Can Big Data Save the Music Industry?

Justin HiguchiIt’s no secret that the music industry is in massive turmoil. For years, artists and music labels have had to adapt to one thing after another: illegal MP3s, paid downloads and now, streaming media platforms and subscription services. And with each new business model, content creators have to figure out how to get paid.

Streaming music offers a potential richness that music labels are just waking up to. Once, there was no way to know who bought a CD, attended a concert or made a mixed tape. Now popular streaming platforms like Pandora and Spotify have a giant opportunity to gather information about consumers’ listening habits. There’s even potential to track consumer habits beyond steaming platforms and learn who attended a concert, posted a photo to Facebook or bought a band’s t-shirt.

The business opportunity has not gone unnoticed. In the past year or so, Apple acquired Semetric, a music analytics platform; Pandora acquired Next Big Sound, a service that tracks the popularity of music online and in social media; and Spotify acquired The Echo Nest, a music analytics service that helps generate recommendations.

Labels and analytics companies are also partnering to address streaming’s potential. Universal Music Group (UMG) and the Havas Group launched the Global Data Music Alliance, a partnership that combines UMG’s data on its artists and music genres with listener behavioral data from Havas. The data being mined includes music and video sales, social media, broadcast play on radio, ticket sales and merchandise sales.

“We want to continue to find new revenue and marketing opportunities for all of our artists around the world by leveraging our industry-leading Big Data tools and working with forward-thinking companies,” said Lucian Grainge, Chairman and CEO of UMG, in a press release early this year.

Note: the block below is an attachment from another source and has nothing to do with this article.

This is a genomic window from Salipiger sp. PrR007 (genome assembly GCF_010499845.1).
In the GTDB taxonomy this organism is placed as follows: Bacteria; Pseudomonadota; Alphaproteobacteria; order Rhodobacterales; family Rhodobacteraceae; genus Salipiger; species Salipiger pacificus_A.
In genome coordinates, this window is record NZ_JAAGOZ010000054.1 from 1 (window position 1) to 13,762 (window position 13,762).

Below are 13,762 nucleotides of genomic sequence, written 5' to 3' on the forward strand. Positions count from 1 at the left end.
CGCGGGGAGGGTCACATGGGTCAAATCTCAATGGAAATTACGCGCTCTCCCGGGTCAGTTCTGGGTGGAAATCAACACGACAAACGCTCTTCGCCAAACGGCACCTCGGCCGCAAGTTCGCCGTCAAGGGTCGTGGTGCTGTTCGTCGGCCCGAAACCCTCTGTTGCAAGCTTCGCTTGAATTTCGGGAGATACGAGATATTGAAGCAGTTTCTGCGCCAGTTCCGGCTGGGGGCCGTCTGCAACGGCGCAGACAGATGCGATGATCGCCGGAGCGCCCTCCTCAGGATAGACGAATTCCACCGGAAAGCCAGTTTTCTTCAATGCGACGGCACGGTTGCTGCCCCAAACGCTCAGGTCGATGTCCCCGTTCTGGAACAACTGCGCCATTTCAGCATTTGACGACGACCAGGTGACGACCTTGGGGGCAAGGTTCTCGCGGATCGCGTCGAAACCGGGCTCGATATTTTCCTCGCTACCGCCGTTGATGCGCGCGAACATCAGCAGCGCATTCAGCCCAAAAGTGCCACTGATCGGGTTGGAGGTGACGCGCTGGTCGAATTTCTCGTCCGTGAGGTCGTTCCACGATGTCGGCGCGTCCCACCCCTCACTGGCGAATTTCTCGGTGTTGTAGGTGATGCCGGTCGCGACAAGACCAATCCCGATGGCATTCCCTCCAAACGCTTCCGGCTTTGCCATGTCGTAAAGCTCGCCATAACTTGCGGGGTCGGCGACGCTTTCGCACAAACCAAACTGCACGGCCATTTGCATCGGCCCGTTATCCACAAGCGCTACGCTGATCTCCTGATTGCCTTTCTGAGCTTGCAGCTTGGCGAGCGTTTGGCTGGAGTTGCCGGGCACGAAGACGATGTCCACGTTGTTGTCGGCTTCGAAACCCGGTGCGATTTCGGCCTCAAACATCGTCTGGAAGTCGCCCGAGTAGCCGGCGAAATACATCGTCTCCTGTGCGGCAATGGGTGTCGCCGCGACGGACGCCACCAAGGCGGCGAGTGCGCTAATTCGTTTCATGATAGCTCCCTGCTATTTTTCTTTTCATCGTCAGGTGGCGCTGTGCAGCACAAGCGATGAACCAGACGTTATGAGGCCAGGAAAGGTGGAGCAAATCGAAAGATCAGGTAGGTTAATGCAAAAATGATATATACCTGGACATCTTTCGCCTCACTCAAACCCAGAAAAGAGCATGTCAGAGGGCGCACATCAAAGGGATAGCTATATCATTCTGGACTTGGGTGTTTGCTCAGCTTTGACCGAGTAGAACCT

Finding New Music, Opening New Markets

With better insight into how music is consumed, and by who, companies can do a better job of suggesting new artists to their customers. By mining and applying that data, the music business can help itself in two ways: giving new artists exposure and building loyalty with listeners addicted to fresh sounds.

Big Data was a big part of the conversation at the recent Midem music conference in Cannes this year. In a session called Big Data Sets the Pace of Music, entrepreneurs and music executives agreed that data had already transformed the music industry in dramatic ways.

“I don’t think there’s a greater scale of data then the music industry. Music is all around us. It’s there when we wake up in the morning and the alarm is going off,” said Jennifer Hanser, Head of Strategy & Partnerships for Bitly. “As more of our physical world comes online, there’s even more data the music industry will have access to. Being able to harness that data to understand the audience on a one-to-one basis is going to be really powerful.”

The Power of Playlists

At Spotify, data let the company see just how the surprise hit song Royals, by then-unknown artist Lorde, exploded on its streaming platform. The single was added to a hugely popular playlist maintained by a Spotify user, which led to other users discovering it and then sharing it. Massive amounts of streaming caused the whole cycle to repeat over and over.

“The amplification of that was really what led to the process of ‘Royals’ breaking big on Spotify,” said Steve Savoca, Spotify’s vice president for Content & Distribution. “It really showed us the power of playlists that we always felt was there.”

Another music service, Saavan, focuses on Hindu music in the Indian market. The company has 15 million users and has embraced Big Data as a way of enriching their listening experience.

At its headquarters, Saavan Co-Founder & CEO Rishi Malhotra said, the company has a series of command centers that let it monitor real-time consumer behavior and listening. It now uses that information to send out personalized recommendations that have increased listening time across its user base.

“Data has to be part of the culture of your company,” Malhotra said. “Your whole company should be eating data for breakfast.”

Image credit: Justin Higuchi

Posted in Big Data, Sales & Marketing by Lisa Petrucci

Lisa Petrucci is Vice President of Dun & Bradstreet Global Alliances and Partnerships.

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